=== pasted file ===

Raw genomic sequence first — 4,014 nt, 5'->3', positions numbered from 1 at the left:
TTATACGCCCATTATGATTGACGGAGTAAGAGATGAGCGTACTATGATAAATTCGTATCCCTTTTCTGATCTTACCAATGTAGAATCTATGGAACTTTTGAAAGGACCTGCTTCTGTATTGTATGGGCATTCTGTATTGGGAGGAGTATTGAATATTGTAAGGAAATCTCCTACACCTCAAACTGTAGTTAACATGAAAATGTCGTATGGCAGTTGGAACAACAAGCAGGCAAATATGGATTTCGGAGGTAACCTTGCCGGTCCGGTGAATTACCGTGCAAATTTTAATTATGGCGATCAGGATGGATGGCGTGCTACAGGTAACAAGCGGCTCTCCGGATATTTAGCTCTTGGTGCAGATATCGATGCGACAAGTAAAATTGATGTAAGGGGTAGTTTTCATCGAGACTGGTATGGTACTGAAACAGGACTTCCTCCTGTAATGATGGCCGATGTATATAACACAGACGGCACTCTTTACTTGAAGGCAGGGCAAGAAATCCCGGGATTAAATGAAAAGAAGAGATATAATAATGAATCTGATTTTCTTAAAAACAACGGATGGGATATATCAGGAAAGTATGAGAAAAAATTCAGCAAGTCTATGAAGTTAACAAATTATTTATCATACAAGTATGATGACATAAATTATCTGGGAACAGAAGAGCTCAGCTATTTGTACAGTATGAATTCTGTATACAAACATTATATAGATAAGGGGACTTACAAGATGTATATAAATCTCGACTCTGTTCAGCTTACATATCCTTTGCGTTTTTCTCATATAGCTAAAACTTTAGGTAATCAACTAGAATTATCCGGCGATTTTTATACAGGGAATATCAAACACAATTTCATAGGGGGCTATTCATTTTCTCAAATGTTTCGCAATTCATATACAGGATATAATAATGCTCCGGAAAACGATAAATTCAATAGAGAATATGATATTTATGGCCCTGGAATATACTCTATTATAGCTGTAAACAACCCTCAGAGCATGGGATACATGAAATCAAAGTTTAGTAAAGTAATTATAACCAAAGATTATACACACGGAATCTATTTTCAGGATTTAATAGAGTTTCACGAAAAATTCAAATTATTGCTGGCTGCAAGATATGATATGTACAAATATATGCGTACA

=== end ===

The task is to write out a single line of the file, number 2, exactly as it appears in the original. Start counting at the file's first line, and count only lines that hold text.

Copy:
TTATACGCCCATTATGATTGACGGAGTAAGAGATGAGCGTACTATGATAAATTCGTATCCCTTTTCTGATCTTACCAATGTAGAATCTATGGAACTTTTGAAAGGACCTGCTTCTGTATTGTATGGGCATTCTGTATTGGGAGGAGTATTGAATATTGTAAGGAAATCTCCTACACCTCAAACTGTAGTTAACATGAAAATGTCGTATGGCAGTTGGAACAACAAGCAGGCAAATATGGATTTCGGAGGTAACCTTGCCGGTCCGGTGAATTACCGTGCAAATTTTAATTATGGCGATCAGGATGGATGGCGTGCTACAGGTAACAAGCGGCTCTCCGGATATTTAGCTCTTGGTGCAGATATCGATGCGACAAGTAAAATTGATGTAAGGGGTAGTTTTCATCGAGACTGGTATGGTACTGAAACAGGACTTCCTCCTGTAATGATGGCCGATGTATATAACACAGACGGCACTCTTTACTTGAAGGCAGGGCAAGAAATCCCGGGATTAAATGAAAAGAAGAGATATAATAATGAATCTGATTTTCTTAAAAACAACGGATGGGATATATCAGGAAAGTATGAGAAAAAATTCAGCAAGTCTATGAAGTTAACAAATTATTTATCATACAAGTATGATGACATAAATTATCTGGGAACAGAAGAGCTCAGCTATTTGTACAGTATGAATTCTGTATACAAACATTATATAGATAAGGGGACTTACAAGATGTATATAAATCTCGACTCTGTTCAGCTTACATATCCTTTGCGTTTTTCTCATATAGCTAAAACTTTAGGTAATCAACTAGAATTATCCGGCGATTTTTATACAGGGAATATCAAACACAATTTCATAGGGGGCTATTCATTTTCTCAAATGTTTCGCAATTCATATACAGGATATAATAATGCTCCGGAAAACGATAAATTCAATAGAGAATATGATATTTATGGCCCTGGAATATACTCTATTATAGCTGTAAACAACCCTCAGAGCATGGGATACATGAAATCAAAGTTTAGTAAAGTAATTATAACCAAAGATTATACACACGGAATCTATTTTCAGGATTTAATAGAGTTTCACGAAAAATTCAAATTATTGCTGGCTGCAAGATATGATATGTACAAATATATGCGTACA